As the December 31 decision deadline draws nearer, BMW Oracle Racing has a choice to make: Do they stick with the wishy-washy San Francisco, or do they choose Newport in the 11th hour, a place where home is where the sailing is.
I’ve never been to Newport, Rhode Island. But BMW Oracle’s negotiators, Tom Ehman and Stephen Barclay, have grown intimately familiar with the landscape of this coastal New England city situated on Narragansett Bay.
Over the past few weeks, controversy has swirled over the BMW Oracle venue choice for America’s Cup 34. San Francisco gained Larry Ellison’s interest early on as BMW Oracle’s home yacht club, Golden Gate YC, is based there. San Francisco seemed like a natural choice for the America’s Cup. Defender BMW Oracle and Ellison, the syndicate head, have ties there, and the city has faced financial struggles like much of California; an America’s Cup would pump huge sums into the economy and possibly even rejuvenate the area.
Late last week, the City of San Francisco surprised us all as they changed terms of their bid after already submitting it to BMW Oracle without consulting the race organizers; and, just like that, things began to unravel.
Newport has shown nothing but spirit. The city’s organizers have worked overtime on a holiday in order to woo the race’s organizers. The city is buzzing. In an interview with the Providence Journal, PUMA Ocean Racing CEO Ken Read compared Newport to Galway, Ireland, the finish port of the 2008-2009 edition of the Volvo Ocean Race.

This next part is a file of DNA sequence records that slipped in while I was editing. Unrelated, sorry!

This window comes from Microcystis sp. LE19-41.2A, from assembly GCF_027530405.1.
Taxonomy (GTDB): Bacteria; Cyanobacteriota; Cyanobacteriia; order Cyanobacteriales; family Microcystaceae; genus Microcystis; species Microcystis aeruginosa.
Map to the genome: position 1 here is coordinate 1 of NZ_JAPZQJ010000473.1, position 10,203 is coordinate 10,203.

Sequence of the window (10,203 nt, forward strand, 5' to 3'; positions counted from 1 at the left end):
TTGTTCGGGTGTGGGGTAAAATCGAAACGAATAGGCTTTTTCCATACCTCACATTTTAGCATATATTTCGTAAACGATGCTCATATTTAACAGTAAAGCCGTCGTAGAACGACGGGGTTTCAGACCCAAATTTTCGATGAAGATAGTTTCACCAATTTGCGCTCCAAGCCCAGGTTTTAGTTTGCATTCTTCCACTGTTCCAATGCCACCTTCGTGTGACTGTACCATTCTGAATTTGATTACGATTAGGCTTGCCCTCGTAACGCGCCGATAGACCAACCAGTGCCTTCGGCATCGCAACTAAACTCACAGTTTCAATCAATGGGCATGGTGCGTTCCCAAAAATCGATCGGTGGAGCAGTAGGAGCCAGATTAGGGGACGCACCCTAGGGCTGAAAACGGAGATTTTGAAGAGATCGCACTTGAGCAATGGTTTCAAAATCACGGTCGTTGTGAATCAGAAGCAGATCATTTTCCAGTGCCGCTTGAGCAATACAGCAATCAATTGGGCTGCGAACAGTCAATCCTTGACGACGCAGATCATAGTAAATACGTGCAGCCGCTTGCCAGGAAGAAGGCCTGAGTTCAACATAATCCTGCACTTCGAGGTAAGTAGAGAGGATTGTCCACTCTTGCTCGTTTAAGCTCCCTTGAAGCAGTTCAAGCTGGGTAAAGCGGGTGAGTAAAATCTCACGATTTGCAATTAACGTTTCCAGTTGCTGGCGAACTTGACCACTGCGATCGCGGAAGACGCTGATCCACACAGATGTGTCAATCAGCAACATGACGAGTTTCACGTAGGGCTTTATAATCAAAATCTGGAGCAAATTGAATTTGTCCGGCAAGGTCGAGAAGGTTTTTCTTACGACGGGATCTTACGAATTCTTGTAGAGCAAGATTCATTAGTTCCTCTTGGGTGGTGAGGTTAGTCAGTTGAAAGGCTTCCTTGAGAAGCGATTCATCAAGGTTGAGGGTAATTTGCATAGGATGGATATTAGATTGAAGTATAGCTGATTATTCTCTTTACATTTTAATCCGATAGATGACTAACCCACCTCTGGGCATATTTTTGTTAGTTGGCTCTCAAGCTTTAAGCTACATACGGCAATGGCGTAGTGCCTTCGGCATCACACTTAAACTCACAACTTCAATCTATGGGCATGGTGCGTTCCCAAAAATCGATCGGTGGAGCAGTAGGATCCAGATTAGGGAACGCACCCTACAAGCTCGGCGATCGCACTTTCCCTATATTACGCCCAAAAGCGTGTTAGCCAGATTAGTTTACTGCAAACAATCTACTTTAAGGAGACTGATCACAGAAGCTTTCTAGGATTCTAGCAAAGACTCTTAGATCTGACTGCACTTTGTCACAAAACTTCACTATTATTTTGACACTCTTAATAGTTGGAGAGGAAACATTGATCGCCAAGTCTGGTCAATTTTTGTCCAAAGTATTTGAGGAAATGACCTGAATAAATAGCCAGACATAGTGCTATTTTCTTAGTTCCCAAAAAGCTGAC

In tiny Galway, Ireland, in May 2009, Read and his team pulled into port at 3 a.m. with an estimated 10,000 people greeting the sailors –– “and for the whole week, they said it was one of the highest revenue-grossing events in the history of Ireland.” In New York City, one morning in the midst of the 2006-2007 race, they pulled into port at 9 a.m. with “not a single person there on the dock outside of our teams … to watch us.”
Read claims that PUMA Ocean Racing, based in Newport, has spent more than $20 million locally. PUMA is having their Volvo Open 70, engineered for the 2011-2012 Volvo Ocean Race, built at New England Boatworks in Portsmouth. Clearly, sailing is important to the locals.
Newport is a hub for sailing activity in the United States. Shipbuilders, sail lofts, and even Tom Ehman himself. Sailing is part of the culture in Newport – a big part of the culture. As Read also points out, “[sailing] events get lost in major cities.” Competing with other, more mainstream sports is always a problem.
But some big cities can pull that off. Working at the Volvo Ocean Race in Boston last year, I can testify to the fact that over the course of a weekend, 100,000+ Bostonians cruised in and out of the race village, where admission was free. Even on the night of a Celtics game, people were not afraid to come down to Fan Pier.
It will be interesting to see what decision is made at the end of this month. While I would like Newport to come through with a victory on this one, I’ll just be glad to have the Cup back in the United States.